Late Ordovician epoch
Ordovician period
Late Ordovician: 2

The Late Ordovician: 2

Paleozoic Era
   Cambrian Period
   Ordovician Period
      Early Ordovician Epoch
     Middle Ordovician Epoch
      Late Ordovician Epoch  
         Sandbian Age
         Katian Age
         Hirnantian Age
   Silurian Period
      Llandovery Epoch
      Wenlock Epoch
      Ludlow Epoch
      Pridoli Epoch
   Devonian Period
   Carboniferous Period
   Permian Period

Geography: the Caledonian Orogeny
Climate: The End-Ordovician Ice Age
   The GOBE
   Dissecting the GOBE
   The Freeze     



The Late Ordovician was the high point of the mass anti-extinction called the Great Ordovician Biodiversity Event (GOBE). With rare exceptions (graptolites, rostroconchs), all animal groups present in the Late Ordovician attained their highest diversity in that epoch (Webby, 2004a) and global genus-level animal diversity came close to its Paleozoic maximum (Stanley, 1998).

There are any number of plausible reasons why this occurred. Warm epicontinental seas have always promoted the expansion of animal life, and these conditions prevailed in Laurentia, Baltica, Avalonia, Australia, China, Siberia, Mongolia and Kazakh. At the same time, the cool to cold waters circulating across the long coast of West Gondwana encouraged the evolution of different forms adapted to those conditions. The continents were widely scattered, providing both a larger area of coastal and shelf environments and a large number of partially isolated ecosystems in which species would necessarily diverge through genetic drift.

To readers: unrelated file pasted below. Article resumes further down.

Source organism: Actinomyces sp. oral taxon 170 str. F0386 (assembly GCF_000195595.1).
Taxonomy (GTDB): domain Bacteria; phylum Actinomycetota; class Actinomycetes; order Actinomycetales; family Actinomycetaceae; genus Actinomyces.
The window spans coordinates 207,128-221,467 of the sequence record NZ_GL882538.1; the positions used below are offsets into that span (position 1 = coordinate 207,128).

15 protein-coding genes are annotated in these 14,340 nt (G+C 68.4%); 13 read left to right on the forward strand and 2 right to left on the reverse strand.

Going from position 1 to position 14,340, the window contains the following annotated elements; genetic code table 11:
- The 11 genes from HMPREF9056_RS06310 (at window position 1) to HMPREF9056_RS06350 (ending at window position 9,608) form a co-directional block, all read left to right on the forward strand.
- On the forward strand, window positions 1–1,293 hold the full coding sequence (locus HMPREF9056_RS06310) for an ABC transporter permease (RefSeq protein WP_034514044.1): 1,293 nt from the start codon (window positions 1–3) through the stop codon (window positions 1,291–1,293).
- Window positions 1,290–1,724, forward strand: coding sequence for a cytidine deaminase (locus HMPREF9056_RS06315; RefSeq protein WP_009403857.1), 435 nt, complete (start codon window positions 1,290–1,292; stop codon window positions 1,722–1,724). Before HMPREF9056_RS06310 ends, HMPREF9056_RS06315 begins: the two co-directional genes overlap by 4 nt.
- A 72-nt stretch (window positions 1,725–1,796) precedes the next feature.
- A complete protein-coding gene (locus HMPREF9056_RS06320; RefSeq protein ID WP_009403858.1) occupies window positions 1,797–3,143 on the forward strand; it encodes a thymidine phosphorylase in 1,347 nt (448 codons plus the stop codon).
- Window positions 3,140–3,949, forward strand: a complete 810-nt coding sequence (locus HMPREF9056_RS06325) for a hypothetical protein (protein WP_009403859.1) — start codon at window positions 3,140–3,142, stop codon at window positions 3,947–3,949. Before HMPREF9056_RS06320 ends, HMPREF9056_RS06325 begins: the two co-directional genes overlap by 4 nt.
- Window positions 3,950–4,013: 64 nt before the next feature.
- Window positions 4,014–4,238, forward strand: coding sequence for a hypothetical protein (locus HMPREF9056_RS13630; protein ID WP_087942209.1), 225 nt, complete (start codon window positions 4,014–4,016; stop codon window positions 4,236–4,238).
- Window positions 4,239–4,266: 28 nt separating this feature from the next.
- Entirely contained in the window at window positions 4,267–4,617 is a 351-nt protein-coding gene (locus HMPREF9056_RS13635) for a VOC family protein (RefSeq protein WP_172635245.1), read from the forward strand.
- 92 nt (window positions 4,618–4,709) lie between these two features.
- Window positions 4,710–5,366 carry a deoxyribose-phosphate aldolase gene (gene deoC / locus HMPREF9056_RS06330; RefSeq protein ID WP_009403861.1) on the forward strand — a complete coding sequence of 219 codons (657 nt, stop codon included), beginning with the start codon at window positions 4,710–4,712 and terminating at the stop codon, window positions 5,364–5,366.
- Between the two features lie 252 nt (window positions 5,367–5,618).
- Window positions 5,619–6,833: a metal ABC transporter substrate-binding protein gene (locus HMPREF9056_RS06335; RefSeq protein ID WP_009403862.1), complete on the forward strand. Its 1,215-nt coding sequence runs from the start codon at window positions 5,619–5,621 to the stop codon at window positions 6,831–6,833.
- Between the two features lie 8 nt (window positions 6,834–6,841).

In addition, the diversity of benthic environments increased. The shift to "calcite" seas meant an increase in the area of carbonate shelf, and the Late Ordovician has thus been described as the "Golden Age of hardground epizoonts." Taylor & Wilson 2003). At the same time, the intensity and depth of softground bioturbation was increasing, greatly expanding the volume of mud & crud environments for mud-sucking worms (or "softground benthic infauna," if you must) and their predators. Stanley (1998). ATW080322

Dissecting the GOBE

For the general run of animal life, the GOBE consisted of two diversity peaks separated by a slight dip, followed by a crash in the Hirnantian ice age. The peaks occurred in the "mid Caradoc," which we translate as Late Sandbian, and the "mid Ashgill," which we suppose to be the mid to late Katian. Webby (2004a). Webby asserts that the Sandbian peak was both lower and more gradual than the abrupt rise in the Katian Age. That is, the Sandbian peak was merely a continuation of the Darriwilian trend line. The slight dip between the peaks may be associated with an event of uncertain nature which resulted in the loss of various groups of Laurentian brachiopods and ostracodes in northern Baltica.  Id.